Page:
Intellectualism In The Late 19th Century

711 Words 3 Pages
This new surge of intellectualism was matched by economic developments that led al-Andalus–and the dhimmi–to new heights. While other dhimmi took advantage of cultural and social opportunities, still countless others became active participants and leaders in economy. Earlier, it had been mentioned that the dhimmi were considered second class citizens, which can also be translated to an urban middle class that had access to multiple professional and administrative careers. They collaborated closely with Muslims to urbanize the empire and be recognized as a global economic power.
Attracting millions, cities of intellectualism were among the first to develop into major urban centers, followed by several others. By the 10th century, Cordoba was home to a population of more than 500,000–the largest European city until then. Great cities such as itself , Madrid, Seville, Toledo, and others soon boasted running water, paved streets, lush gardens, hundreds of exquisite mosques, and even streetlights (“The Cities”). During his travels, ibn Battuta, visited Granada, “the metropolis of Andalusia and the bride of its cities”, and remarked in awe:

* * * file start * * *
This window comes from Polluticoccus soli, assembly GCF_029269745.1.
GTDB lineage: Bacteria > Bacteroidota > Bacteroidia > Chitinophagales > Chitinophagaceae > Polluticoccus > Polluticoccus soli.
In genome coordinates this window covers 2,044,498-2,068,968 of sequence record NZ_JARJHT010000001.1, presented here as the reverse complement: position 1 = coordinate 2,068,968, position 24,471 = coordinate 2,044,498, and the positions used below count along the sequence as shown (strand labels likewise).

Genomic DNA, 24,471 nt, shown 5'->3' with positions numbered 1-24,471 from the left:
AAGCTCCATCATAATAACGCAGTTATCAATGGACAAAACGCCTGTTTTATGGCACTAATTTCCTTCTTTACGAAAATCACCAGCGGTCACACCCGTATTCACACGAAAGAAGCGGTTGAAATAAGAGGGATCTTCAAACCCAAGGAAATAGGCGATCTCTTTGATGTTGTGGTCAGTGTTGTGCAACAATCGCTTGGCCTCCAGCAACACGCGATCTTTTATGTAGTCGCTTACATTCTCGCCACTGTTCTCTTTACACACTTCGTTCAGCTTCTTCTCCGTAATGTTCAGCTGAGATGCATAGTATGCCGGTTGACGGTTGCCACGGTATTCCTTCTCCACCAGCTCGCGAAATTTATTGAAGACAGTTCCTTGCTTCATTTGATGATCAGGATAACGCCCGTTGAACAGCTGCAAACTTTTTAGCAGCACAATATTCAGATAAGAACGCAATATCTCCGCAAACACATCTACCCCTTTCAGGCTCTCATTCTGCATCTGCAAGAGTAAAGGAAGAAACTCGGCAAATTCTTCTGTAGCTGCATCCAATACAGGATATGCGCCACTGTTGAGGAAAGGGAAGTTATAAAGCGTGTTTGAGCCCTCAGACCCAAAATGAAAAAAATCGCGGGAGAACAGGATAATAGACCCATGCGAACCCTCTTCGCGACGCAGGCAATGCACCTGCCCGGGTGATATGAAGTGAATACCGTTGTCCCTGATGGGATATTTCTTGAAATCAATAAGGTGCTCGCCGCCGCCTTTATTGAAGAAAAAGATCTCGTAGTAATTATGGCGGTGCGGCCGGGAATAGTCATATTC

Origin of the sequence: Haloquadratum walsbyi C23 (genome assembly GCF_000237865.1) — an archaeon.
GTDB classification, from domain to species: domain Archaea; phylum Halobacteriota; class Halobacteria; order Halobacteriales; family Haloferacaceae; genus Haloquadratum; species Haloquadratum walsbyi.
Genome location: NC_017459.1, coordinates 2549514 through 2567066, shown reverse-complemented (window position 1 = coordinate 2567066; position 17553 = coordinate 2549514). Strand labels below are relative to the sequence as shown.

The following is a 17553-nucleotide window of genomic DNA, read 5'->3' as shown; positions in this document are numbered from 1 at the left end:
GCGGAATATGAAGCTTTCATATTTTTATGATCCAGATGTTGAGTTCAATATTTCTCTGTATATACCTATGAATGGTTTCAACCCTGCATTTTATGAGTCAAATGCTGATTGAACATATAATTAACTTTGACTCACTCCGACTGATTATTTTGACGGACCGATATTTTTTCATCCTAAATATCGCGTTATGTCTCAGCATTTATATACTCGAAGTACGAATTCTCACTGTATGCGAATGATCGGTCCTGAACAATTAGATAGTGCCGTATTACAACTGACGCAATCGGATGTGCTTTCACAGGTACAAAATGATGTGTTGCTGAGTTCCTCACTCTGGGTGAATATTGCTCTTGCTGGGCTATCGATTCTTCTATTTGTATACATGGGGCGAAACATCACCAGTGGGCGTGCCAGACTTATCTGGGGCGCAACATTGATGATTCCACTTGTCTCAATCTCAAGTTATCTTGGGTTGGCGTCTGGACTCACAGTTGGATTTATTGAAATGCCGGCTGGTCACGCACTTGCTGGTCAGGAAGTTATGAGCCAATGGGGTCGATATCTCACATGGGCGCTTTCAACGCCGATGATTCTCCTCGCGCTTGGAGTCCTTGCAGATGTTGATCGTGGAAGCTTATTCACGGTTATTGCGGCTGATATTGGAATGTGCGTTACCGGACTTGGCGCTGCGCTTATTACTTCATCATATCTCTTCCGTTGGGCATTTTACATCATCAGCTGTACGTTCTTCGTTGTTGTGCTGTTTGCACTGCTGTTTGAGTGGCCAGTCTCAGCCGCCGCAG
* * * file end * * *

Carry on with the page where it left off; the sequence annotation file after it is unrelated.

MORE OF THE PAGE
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They extend for the space of forty miles, and are traversed by...streams. Around it on every side are orchards, gardens, flowery meads, noble buildings, and vineyards. (“On to al-Andalus and Morocco”)
Considering that the golden age of Islamic Spain took place during the medieval period, it impressed many that the Iberians managed to accomplish such an impressive feat of cultural excellence and urbanization; this could have only been done through considerable work and the synergy of the Iberians and

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